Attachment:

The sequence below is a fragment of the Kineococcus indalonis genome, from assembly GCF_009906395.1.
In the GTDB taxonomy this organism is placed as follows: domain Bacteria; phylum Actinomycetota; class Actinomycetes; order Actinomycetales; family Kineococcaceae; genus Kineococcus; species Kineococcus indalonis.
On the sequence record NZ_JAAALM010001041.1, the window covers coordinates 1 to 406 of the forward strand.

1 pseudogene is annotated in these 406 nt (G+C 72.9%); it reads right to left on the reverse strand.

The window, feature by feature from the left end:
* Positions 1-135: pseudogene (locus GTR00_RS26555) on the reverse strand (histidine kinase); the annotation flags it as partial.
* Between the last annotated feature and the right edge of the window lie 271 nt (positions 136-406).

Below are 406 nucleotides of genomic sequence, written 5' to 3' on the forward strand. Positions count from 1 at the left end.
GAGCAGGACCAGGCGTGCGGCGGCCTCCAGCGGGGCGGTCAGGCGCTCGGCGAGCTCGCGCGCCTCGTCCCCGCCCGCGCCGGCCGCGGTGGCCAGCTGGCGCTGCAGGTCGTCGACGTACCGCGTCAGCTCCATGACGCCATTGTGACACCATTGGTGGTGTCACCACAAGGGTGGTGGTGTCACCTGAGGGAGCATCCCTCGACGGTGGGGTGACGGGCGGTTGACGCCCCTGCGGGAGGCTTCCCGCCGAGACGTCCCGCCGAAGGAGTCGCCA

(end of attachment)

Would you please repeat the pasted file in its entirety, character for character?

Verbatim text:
The sequence below is a fragment of the Kineococcus indalonis genome, from assembly GCF_009906395.1.
In the GTDB taxonomy this organism is placed as follows: domain Bacteria; phylum Actinomycetota; class Actinomycetes; order Actinomycetales; family Kineococcaceae; genus Kineococcus; species Kineococcus indalonis.
On the sequence record NZ_JAAALM010001041.1, the window covers coordinates 1 to 406 of the forward strand.

1 pseudogene is annotated in these 406 nt (G+C 72.9%); it reads right to left on the reverse strand.

The window, feature by feature from the left end:
* Positions 1-135: pseudogene (locus GTR00_RS26555) on the reverse strand (histidine kinase); the annotation flags it as partial.
* Between the last annotated feature and the right edge of the window lie 271 nt (positions 136-406).

Below are 406 nucleotides of genomic sequence, written 5' to 3' on the forward strand. Positions count from 1 at the left end.
GAGCAGGACCAGGCGTGCGGCGGCCTCCAGCGGGGCGGTCAGGCGCTCGGCGAGCTCGCGCGCCTCGTCCCCGCCCGCGCCGGCCGCGGTGGCCAGCTGGCGCTGCAGGTCGTCGACGTACCGCGTCAGCTCCATGACGCCATTGTGACACCATTGGTGGTGTCACCACAAGGGTGGTGGTGTCACCTGAGGGAGCATCCCTCGACGGTGGGGTGACGGGCGGTTGACGCCCCTGCGGGAGGCTTCCCGCCGAGACGTCCCGCCGAAGGAGTCGCCA